mclient - the MonetDB command-line tool


mclient [ options ] [ file or database [ file ... ] ]
mclient --help


MonetDB is a database management system that is developed from a main-memory perspective with use of a fully decomposed storage model, automatic index management, extensibility of data types and search accelerators, and an SQL front end.

Mclient is the command-line interface to the MonetDB server.

If the --statement=query (-s query) option is given, the query is executed. If any files are listed after the options, queries are read from the files and executed. The special filename - refers to standard input. Note that if there is both a --statement option and filename arguments, the query given with --statement is executed first. If no --statement option is given and no files are specified on the command line, mclient reads queries from standard input.

When reading from standard input, if standard input is a terminal or if the --interactive (-i) option is given, mclient interprets lines starting with \ (backslash) specially. See the section BACKSLASH COMMANDS below.

Before mclient starts parsing command line options, it reads a configuration file. If the environment variable DOTMONETDBFILE is set and not empty, it reads the file pointed to by that variable. If set but empty, no configuration file is read. If unset, mclient first looks for a file .monetdb in the current working directory, and if that doesn't exist, it looks for a file monetdb in the XDG configuration directory ($XDG_CONFIG_HOME which defaults to $HOME/.config if not set), and finally for a file .monetdb in the current user's home directory. This file can contain defaults for the flags user, password, language, database, save_history, format, host, port, and width. For example, an entry in a .monetdb file that sets the default language for mclient to mal looks like this: language=mal. To disable reading the .monetdb file, set the variable DOTMONETDBFILE to the empty string in the environment.


General Options

--help (-?)

Print usage information and exit.

--version (-v)

Print version information and exit.

--encoding=encoding (-E encoding)

Specify the character encoding of the input. The option applies to both the standard input of mclient and to the argument of the --statement (-s) option but not to the contents of files specified on the command line (except for - which refers to standard input) or files specified using the \< command (those must be encoded using UTF-8). The default encoding is taken from the locale.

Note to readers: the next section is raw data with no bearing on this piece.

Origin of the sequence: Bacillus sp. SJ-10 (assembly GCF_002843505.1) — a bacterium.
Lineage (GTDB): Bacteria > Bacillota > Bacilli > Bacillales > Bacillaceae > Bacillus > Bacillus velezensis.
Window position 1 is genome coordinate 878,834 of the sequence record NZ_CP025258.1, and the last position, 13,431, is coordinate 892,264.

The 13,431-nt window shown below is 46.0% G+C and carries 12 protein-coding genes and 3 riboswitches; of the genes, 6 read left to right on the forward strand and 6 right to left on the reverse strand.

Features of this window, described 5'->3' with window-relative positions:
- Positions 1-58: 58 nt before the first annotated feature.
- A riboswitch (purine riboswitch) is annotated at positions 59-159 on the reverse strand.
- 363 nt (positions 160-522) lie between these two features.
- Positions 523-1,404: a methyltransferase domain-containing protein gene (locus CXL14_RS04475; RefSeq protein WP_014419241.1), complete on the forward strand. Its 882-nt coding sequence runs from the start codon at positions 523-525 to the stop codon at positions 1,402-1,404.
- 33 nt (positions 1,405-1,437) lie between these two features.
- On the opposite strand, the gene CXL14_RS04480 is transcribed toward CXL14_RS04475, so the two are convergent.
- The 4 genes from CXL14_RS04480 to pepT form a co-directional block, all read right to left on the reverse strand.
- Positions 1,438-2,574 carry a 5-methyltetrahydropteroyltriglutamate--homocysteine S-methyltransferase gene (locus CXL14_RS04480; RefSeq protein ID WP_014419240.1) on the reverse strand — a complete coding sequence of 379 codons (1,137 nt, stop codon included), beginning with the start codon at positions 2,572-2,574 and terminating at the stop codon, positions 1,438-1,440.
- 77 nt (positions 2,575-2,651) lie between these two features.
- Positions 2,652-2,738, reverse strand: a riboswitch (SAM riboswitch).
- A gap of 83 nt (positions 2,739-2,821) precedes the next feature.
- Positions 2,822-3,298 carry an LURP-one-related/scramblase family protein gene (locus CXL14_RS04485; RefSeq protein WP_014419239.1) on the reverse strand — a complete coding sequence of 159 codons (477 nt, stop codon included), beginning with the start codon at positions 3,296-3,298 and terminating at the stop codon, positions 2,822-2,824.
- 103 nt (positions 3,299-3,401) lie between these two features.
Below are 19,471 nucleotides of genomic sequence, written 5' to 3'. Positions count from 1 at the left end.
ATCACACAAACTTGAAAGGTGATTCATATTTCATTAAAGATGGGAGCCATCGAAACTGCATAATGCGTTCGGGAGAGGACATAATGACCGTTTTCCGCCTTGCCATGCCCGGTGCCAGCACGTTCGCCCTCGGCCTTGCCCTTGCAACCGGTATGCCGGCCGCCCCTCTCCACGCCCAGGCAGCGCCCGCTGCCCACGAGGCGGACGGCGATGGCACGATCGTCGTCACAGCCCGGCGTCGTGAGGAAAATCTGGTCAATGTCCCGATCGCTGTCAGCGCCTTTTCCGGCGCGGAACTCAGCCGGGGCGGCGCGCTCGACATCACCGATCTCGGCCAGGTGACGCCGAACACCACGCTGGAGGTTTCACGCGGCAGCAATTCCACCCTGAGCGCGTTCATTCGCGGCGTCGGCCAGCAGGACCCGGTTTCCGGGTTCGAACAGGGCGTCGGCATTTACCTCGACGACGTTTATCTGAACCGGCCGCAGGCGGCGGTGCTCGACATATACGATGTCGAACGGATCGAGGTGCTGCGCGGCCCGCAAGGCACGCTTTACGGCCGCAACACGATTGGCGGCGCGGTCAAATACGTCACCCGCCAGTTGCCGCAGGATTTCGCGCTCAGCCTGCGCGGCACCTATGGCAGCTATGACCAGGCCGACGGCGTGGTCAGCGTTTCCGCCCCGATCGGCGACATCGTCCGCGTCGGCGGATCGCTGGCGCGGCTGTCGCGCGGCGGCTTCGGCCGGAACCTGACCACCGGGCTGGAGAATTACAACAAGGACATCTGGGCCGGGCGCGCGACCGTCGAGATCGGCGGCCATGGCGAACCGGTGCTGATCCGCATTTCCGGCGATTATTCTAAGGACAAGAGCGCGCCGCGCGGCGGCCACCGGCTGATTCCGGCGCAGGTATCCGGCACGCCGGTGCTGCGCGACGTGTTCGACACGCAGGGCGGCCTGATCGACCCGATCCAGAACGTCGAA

--language=language (-l language)

Specify the query language. The following languages are recognized: mal and sql. A unique prefix suffices. When the --language option is omitted, the default of sql is assumed.

--database=database (-d database)

Specify the name or URI of the database to connect to. The -d can be omitted if an equally named file does not exist in the current directory. As such, the first non-option argument will be interpreted as database to connect to if the argument does not exist as file. Valid URIs are as returned by `monetdb discover`, see monetdb(1), and look like mapi:monetdb://hostname:port/database.

--host=hostname (-h hostname)

Specify the name of the host on which the server runs (default: localhost). When the argument starts with a forward slash (/), host is assumed to be the directory where the UNIX sockets are stored for platforms where these are supported.

--port=portnr (-p portnr)

Specify the portnumber of the server (default: 50000).

--interactive (-i)

When reading from standard input, interpret lines starting with \ (backslash) specially. See the section BACKSLASH COMMANDS below.

--timer=timermode (-t timermode)

The timer command controls the format of the time reported for queries. The default mode is none which turns off timing reporting. The timer mode clock reports the client-side wall-clock time ("clk") in a human-friendly format. The timer mode performance reports client-side wall-clock time ("clk") as well as detailed server-side timings, all in milliseconds (ms): the time to parse the SQL query, optimize the logical relational plan and create the initial physical (MAL) plan ("sql"); the time to optimize the physical (MAL) plan ("opt"); the time to execute the physical (MAL) plan ("run"). All timings are reported on stderr.
Note that the client-measured wall-clock time is reported per query only when options --interactive or --echo are used, because only then does mclient send individual lines (statements) of the SQL script to the server. Otherwise, when mclient sends the SQL script in large(r) batch(es), only the total wall-clock time per batch is measured and reported. The server-measured detailed performance timings are always measured and reported per query.

--user=user (-u user)

Specify the user to connect as. If this flag is absent, the client will ask for a user name, unless a default was found in the .monetdb or $DOTMONETDBFILE file.

--format=format (-f format)

Specify the output format. The possible values are sql, expanded, x, csv, csv-noquote, tab, raw, xml, trash, and rowcount. csv is comma-separated values; csv-noquote is comma-separated values without escaping any quotes; tab is tab-separated values; raw is no special formatting (data is dumped the way the server sends it to the client); sql is a pretty format which is meant for human consumption where columns are clearly shown; expanded and x are synonyms and are another pretty format meant for human consumption where column values are printed in full and below each other; xml is a valid (in the XML sense) document; trash does not render any output, enabling performance measurements free of any output rendering/serialization costs; and rowcount is a variation on trash where only the number of affected rows is printed. Normal csv and tab formatting will use double quotes around any fields that contain double quotes, white space or the separator. The csv-noquote format will prevent that and dump the contents of the field without any interpretation. In addition to plain csv, two other forms are possible. csv=c uses c as column separator; csv+c uses c as column separator and produces a single header line in addition to the data.